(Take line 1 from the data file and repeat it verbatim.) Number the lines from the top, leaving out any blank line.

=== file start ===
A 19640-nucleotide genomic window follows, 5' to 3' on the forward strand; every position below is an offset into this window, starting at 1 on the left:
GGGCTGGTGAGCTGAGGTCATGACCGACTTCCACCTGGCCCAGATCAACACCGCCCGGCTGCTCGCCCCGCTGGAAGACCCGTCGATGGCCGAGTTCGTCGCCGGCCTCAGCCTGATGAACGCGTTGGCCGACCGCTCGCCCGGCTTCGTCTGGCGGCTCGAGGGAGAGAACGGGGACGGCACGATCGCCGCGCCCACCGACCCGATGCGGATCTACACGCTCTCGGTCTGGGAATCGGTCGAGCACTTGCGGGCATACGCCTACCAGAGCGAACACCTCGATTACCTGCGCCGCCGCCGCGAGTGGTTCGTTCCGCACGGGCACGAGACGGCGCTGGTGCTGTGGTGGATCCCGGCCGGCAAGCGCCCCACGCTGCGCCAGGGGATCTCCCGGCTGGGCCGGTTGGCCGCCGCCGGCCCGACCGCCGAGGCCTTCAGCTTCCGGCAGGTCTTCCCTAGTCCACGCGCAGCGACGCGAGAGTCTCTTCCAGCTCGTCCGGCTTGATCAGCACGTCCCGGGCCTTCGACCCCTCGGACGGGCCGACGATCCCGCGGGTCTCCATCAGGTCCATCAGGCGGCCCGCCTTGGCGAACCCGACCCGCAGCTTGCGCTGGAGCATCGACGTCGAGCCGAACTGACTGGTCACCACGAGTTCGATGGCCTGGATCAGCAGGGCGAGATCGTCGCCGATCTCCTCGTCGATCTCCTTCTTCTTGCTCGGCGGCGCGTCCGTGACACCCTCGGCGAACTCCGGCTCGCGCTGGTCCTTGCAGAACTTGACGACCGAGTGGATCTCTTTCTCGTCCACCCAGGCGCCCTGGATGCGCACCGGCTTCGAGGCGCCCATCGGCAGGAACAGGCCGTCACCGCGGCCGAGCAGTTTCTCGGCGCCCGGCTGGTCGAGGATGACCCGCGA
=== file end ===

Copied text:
A 19640-nucleotide genomic window follows, 5' to 3' on the forward strand; every position below is an offset into this window, starting at 1 on the left: